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    Vertical Gardening: A Great Option for Urban Preppers

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    Vertical Gardening: A Great Option for Urban Preppers

    When you think of a vegetable garden, what image comes to mind? If you are like most people, you visualize a piece of ground with neatly arranged rows of healthy green plants.

    While there is nothing wrong with this picture, it can be limiting you as a gardener. No matter how big or small your property, you may have already reached your growing potential with a traditional horizontal garden. It’s time to grow up – in a literal sense – with a vertical garden.

    Vertical gardening makes it possible to grow food almost anywhere. You can grow plants on walls, fences, and trellises outside and inside your home. By maximizing your growing space, you can grow more fresh produce in less space, thereby lowering your dependence on store-bought food and creating a more self-reliant lifestyle.

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    What can you grow vertically?

    As you might expect, the plants that thrive in a vertical environment are those that grow naturally in vines, the kind that send out curling tendrils. However, with proper support, non-vining plants – even low-growing plants – can do well also. In general, look for trellis, non-bush, or indeterminate varieties. In the case of large plants, look for miniature types.

    Many experienced vertical gardeners find that there is almost no limit to the types of plants they can grow in an up-and-down environment. Here, however, is a list of tried-and-true options to help get you started:

    • Tomatoes
    • Peas
    • Cucumbers
    • Pole beans
    • Melons
    • Squash
    • Pumpkins
    • Lettuce
    • Spinach
    • Strawberries

    Keep in mind that the vertical direction can go both ways. Potatoes and other root vegetables are suitable for vertical gardening; they just grow in the opposite direction!  

    Your selection of plants for a vertical garden depends on your space and your lighting conditions. Place sun-loving plants in a north-to-south orientation, allowing one side to get the morning sunlight, and the other to get the afternoon sun.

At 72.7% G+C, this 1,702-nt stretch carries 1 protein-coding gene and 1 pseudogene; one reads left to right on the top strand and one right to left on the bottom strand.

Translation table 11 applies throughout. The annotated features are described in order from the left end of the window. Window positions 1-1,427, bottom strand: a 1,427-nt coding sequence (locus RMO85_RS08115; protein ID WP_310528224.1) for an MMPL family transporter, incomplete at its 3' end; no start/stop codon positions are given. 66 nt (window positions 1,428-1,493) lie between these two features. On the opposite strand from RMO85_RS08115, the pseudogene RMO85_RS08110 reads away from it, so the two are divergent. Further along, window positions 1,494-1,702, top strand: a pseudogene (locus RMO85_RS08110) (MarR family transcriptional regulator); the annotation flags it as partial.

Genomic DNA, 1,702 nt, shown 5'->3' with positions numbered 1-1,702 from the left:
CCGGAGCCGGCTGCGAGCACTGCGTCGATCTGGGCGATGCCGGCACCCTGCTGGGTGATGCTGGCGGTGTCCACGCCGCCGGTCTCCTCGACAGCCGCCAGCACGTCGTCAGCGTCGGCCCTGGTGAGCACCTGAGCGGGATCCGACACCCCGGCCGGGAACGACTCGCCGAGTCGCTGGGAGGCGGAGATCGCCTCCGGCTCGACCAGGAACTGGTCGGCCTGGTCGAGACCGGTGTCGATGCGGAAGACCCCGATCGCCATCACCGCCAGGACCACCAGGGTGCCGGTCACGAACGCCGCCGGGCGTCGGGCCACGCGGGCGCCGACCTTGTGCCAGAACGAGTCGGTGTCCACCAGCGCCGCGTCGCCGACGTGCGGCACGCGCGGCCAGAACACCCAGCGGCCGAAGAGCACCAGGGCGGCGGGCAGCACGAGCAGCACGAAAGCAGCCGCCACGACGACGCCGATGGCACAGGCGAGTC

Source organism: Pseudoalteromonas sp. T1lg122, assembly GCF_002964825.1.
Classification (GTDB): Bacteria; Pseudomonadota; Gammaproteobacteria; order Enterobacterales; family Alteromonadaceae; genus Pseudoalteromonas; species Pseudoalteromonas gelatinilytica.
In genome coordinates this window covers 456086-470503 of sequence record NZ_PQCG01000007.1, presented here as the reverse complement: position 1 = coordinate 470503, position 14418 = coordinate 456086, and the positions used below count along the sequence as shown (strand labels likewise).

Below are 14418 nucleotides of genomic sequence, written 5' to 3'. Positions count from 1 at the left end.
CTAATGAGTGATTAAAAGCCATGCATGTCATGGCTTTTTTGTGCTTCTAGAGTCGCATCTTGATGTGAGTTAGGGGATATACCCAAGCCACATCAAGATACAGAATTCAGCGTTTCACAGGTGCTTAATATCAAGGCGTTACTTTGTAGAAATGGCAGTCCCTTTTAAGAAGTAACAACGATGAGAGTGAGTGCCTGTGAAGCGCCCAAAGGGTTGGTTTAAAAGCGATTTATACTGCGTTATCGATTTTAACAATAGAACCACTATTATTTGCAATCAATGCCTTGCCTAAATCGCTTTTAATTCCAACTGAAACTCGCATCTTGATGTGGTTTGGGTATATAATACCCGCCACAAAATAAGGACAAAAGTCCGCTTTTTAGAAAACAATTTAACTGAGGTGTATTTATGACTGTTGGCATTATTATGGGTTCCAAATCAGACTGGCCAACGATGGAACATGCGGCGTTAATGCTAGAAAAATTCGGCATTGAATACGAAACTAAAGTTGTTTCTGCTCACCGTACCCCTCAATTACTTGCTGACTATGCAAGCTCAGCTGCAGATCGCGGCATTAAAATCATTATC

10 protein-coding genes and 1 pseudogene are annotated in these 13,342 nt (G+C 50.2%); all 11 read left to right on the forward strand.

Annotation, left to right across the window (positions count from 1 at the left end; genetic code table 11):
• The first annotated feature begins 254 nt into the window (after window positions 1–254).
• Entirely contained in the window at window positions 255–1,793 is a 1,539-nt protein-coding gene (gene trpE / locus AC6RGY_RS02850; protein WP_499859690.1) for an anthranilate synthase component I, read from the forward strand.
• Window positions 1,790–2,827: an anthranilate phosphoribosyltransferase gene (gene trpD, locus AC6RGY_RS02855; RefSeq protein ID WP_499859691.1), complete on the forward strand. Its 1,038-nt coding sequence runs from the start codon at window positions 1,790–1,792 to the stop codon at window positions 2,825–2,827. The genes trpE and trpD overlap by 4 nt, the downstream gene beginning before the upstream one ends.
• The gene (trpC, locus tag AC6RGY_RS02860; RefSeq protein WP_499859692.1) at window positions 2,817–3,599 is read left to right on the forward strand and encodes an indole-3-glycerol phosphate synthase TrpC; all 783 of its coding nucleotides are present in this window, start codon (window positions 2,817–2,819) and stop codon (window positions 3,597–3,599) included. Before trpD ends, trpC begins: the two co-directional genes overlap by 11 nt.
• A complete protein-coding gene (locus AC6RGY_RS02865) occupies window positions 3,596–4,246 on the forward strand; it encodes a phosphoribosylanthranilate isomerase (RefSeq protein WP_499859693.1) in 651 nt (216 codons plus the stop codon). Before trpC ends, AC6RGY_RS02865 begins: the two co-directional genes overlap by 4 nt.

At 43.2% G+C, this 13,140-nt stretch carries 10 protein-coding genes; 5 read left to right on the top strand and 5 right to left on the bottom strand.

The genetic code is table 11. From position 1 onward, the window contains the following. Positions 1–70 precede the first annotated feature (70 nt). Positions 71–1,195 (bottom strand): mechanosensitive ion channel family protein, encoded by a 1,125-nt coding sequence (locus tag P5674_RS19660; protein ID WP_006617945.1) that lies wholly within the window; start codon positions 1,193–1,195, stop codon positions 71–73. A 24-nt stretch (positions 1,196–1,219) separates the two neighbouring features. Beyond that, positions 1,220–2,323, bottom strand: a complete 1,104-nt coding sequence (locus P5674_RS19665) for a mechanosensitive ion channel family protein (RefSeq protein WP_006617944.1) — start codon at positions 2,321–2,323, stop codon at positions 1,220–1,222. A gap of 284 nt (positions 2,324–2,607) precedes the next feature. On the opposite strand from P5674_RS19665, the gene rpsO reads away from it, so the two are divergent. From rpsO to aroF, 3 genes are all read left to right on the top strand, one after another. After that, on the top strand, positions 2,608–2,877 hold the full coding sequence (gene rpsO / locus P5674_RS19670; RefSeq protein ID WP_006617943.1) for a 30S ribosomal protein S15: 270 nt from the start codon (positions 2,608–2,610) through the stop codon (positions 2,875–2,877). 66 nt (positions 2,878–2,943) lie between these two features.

Vertical structures can help expose plants to more sunlight. However, be careful when placing a vertical structure that won’t cast a shadow on lower-growing plants. Most vegetables require an average of six hours of sunlight each day; root vegetables will handle some shade. 

    How to get a vertical garden started

    When it comes to assembling a vertical garden, you can purchase kits and pre-made systems that range from stacked planters to raised tomato cages and from netting to trellises at many garden centers or online outlets. However, many vertical gardeners create their own structures by re-purposing other items from their households.

    A simple and easy way to start a vertical garden is with a wooden pallet. Visit local warehouse retail stores, building supply stores, or garden centers to ask if they give away or sell used pallets. Other places to check for used pallets are Craigslist and your local newspaper classified ad section.

    These flat structures make a good starting point for a vertical garden. You can cut a pallet down to fit your space requirements or use it as is.


    This video shows the steps for making a vertical garden structure with a pallet and landscape fabric.